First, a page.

The Election in Review

Donald J. Trump is the 45th President of the United States. He officially claimed the presidency last night after an extremely close election that defied early predictions of an easy win by his opponent, Hillary Clinton.

His win comes on the back of a hugely contentious election cycle. Trump and Clinton, the Democratic nominee, were the two most unpopular presidential candidates in history, according to an Aug. poll by ABC News and the Washington Post.

The defining moment for the Trump campaign last night was his victory in Florida, which gave him 29 electoral votes from a state which had been one of the major tossups between the two candidates.

For many students at Seattle University, Trump’s win comes as a surprise and disappointment. An election viewing party hosted in the Campion lobby on Tuesday night was packed, but silent, as students watched in shock as the results came in.


CAM PETERS • THE SPECTATOR
CAM PETERS • THE SPECTATOR

Students watch the election results in the Campion lobby.


Marginal Discrepancies in Some States
This presidential election saw several states become real battlegrounds on Election Day, many with less than 10 percentage point differences between Clinton and Trump. Texas, a state that has not voted for a Democratic president in 40 years to elect Jimmy Carter, was an alarmingly close call—Clinton received 44 percent of the vote, Trump 52 percent. Florida, a classic swing state, saw one of the closest elections between the two candidates, with 49 percent for Trump and 47 percent for Clinton, according to the New York Times. Another close state was Michigan, with 48 percent for Trump and 46 percent for Hillary.

The Third-Party Impact
Third-party voters had a large impact on the election. Gary Johnson received small percentages of votes from many states. O en times, the percentage of third-party votes made up for the discrepancy between Clinton and Trump votes. One of Johnson’s strongest states was New Mexico, with a reported 9 percent Johnson vote according to the New York Times. In Utah, conservative third-party candidate, former CIA agent and devout Mormon Evan McMullin won 22 percent of the state’s vote. In the close state of Florida, the gap between Clinton and Trump was 1.4 percentage points, while 3.2 percent of votes were for third-party candidates.

Financial Markets Plunge After Early Election Results
Stocks plunged Tuesday night following the election of Donald Trump. On Monday night, investors bet heavily on a Clinton election. Following the surprising shift, the market reacted violently. The Dow Jones dropped a whopping 700 points. Markets in London, Hong Kong, South Korea, Australia and New Zealand were among the many that dropped. The Mexican peso plunged significantly and the Mexican market is expected to suffer following Trump’s election due to his plans to build a wall along the Mexican-American border and to renegotiate their trade agreement. Trump’s election, which follows Brexit, leads financial analysts to anticipate volatility ahead for the world markets.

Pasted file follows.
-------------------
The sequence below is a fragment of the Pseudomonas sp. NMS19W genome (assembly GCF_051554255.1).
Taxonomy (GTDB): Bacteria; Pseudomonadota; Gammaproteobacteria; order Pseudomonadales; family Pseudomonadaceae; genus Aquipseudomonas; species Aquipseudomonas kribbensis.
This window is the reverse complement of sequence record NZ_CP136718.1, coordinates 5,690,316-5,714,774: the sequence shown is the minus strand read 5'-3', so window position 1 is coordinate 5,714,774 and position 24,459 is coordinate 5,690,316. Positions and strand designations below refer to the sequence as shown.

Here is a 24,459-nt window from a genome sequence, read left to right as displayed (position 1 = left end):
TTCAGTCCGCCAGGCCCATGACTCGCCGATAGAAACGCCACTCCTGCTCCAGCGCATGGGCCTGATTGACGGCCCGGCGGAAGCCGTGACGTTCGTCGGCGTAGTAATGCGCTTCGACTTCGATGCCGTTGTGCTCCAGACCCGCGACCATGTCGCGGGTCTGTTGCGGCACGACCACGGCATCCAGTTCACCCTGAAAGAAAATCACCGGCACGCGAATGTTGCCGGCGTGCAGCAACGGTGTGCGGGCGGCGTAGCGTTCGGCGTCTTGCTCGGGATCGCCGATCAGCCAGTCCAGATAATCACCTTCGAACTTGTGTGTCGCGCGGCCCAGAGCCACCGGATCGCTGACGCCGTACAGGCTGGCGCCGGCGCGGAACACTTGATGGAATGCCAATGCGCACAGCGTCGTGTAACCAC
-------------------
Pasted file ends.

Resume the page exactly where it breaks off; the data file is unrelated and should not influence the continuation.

Looking at Local Results
In other news, local and state politics still exist: five out of nine executive officials were replaced on Tuesday along with a slew of ballot initiatives, advisory notes and local measures. A sample of the results include the following: Jay Inslee was reelected as governor of Washington State. 55 percent of voters chose to approve Sound Transit 3, a plan to funnel $54 billion into massive transit improvements over the next two and a half decades.

Pramila Jayapal will represent Washington’s 7th Congressional District after pulling a surprise win over Brady Walkinshaw, an equally progressive democrat with whom she quarreled weeks ago over a pointed ad campaign criticizing her efficacy in the state senate. Initiative 732, the nation’s first carbon tax of its kind, was passed. I-1433 was also passed, which means the state minimum wage will incrementally rise over the next four to five years and employers will be required to provide paid sick leave for their workers. Initiative 1491, which would allow courts to issue protection orders to temporarily restrict access to rearms for the mentally unstable, was passed, and 1464, which restricts lobbyists and promotes publicly funded campaigns by giving voters prepaid vouchers, will likely be denied.

What is Means for the Country
Since the beginning of his campaign in early 2015, Trump has run on the promise that he will “make America great again,” denouncing the Obama Administration and alluding to new policies to address issues such as immigration reform and terrorism in the U.S.

Though many of the country’s leading publications, including the New York Times, predicted Clinton would have a sure—if close—victory, last night was proof that nothing is certain until the votes are in.

Ultimately, it is impossible to tell at this point what a new presidency will mean for the country. At least now we can put a face to it.

The editor may be reached at
editor@su-spectator.com

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